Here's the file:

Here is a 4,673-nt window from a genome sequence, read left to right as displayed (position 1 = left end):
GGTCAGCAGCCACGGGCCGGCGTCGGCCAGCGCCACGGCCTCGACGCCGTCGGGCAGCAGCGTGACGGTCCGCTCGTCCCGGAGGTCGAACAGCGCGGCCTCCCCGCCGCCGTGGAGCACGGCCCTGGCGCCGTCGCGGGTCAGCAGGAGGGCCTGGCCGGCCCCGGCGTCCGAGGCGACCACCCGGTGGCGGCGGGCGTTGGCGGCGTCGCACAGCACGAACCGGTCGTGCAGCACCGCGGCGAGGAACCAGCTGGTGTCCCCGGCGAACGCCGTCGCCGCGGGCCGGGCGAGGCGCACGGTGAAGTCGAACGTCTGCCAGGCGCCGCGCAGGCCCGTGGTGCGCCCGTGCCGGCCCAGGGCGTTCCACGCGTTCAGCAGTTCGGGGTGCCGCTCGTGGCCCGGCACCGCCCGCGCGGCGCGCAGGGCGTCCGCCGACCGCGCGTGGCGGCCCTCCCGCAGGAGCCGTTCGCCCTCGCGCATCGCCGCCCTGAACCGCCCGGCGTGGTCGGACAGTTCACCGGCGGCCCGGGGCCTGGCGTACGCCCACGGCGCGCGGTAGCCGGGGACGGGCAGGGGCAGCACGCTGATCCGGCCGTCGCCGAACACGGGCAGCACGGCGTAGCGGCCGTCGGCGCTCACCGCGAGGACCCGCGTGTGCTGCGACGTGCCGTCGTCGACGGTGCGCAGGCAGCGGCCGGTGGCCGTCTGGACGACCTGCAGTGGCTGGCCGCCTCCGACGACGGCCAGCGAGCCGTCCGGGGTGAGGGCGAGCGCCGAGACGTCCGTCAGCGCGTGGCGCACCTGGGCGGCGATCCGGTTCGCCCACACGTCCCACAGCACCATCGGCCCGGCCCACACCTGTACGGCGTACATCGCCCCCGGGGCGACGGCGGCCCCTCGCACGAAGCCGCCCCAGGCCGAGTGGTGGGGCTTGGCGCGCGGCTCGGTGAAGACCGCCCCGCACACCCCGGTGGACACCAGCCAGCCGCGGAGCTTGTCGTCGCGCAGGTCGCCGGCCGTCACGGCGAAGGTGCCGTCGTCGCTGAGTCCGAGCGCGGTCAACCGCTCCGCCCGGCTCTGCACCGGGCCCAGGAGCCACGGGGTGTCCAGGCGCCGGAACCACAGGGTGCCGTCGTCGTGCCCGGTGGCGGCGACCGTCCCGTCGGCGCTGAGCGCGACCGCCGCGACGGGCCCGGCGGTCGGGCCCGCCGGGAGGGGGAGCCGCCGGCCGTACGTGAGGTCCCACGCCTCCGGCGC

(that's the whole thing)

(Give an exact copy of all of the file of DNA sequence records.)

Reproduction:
Here is a 4,673-nt window from a genome sequence, read left to right as displayed (position 1 = left end):
GGTCAGCAGCCACGGGCCGGCGTCGGCCAGCGCCACGGCCTCGACGCCGTCGGGCAGCAGCGTGACGGTCCGCTCGTCCCGGAGGTCGAACAGCGCGGCCTCCCCGCCGCCGTGGAGCACGGCCCTGGCGCCGTCGCGGGTCAGCAGGAGGGCCTGGCCGGCCCCGGCGTCCGAGGCGACCACCCGGTGGCGGCGGGCGTTGGCGGCGTCGCACAGCACGAACCGGTCGTGCAGCACCGCGGCGAGGAACCAGCTGGTGTCCCCGGCGAACGCCGTCGCCGCGGGCCGGGCGAGGCGCACGGTGAAGTCGAACGTCTGCCAGGCGCCGCGCAGGCCCGTGGTGCGCCCGTGCCGGCCCAGGGCGTTCCACGCGTTCAGCAGTTCGGGGTGCCGCTCGTGGCCCGGCACCGCCCGCGCGGCGCGCAGGGCGTCCGCCGACCGCGCGTGGCGGCCCTCCCGCAGGAGCCGTTCGCCCTCGCGCATCGCCGCCCTGAACCGCCCGGCGTGGTCGGACAGTTCACCGGCGGCCCGGGGCCTGGCGTACGCCCACGGCGCGCGGTAGCCGGGGACGGGCAGGGGCAGCACGCTGATCCGGCCGTCGCCGAACACGGGCAGCACGGCGTAGCGGCCGTCGGCGCTCACCGCGAGGACCCGCGTGTGCTGCGACGTGCCGTCGTCGACGGTGCGCAGGCAGCGGCCGGTGGCCGTCTGGACGACCTGCAGTGGCTGGCCGCCTCCGACGACGGCCAGCGAGCCGTCCGGGGTGAGGGCGAGCGCCGAGACGTCCGTCAGCGCGTGGCGCACCTGGGCGGCGATCCGGTTCGCCCACACGTCCCACAGCACCATCGGCCCGGCCCACACCTGTACGGCGTACATCGCCCCCGGGGCGACGGCGGCCCCTCGCACGAAGCCGCCCCAGGCCGAGTGGTGGGGCTTGGCGCGCGGCTCGGTGAAGACCGCCCCGCACACCCCGGTGGACACCAGCCAGCCGCGGAGCTTGTCGTCGCGCAGGTCGCCGGCCGTCACGGCGAAGGTGCCGTCGTCGCTGAGTCCGAGCGCGGTCAACCGCTCCGCCCGGCTCTGCACCGGGCCCAGGAGCCACGGGGTGTCCAGGCGCCGGAACCACAGGGTGCCGTCGTCGTGCCCGGTGGCGGCGACCGTCCCGTCGGCGCTGAGCGCGACCGCCGCGACGGGCCCGGCGGTCGGGCCCGCCGGGAGGGGGAGCCGCCGGCCGTACGTGAGGTCCCACGCCTCCGGCGC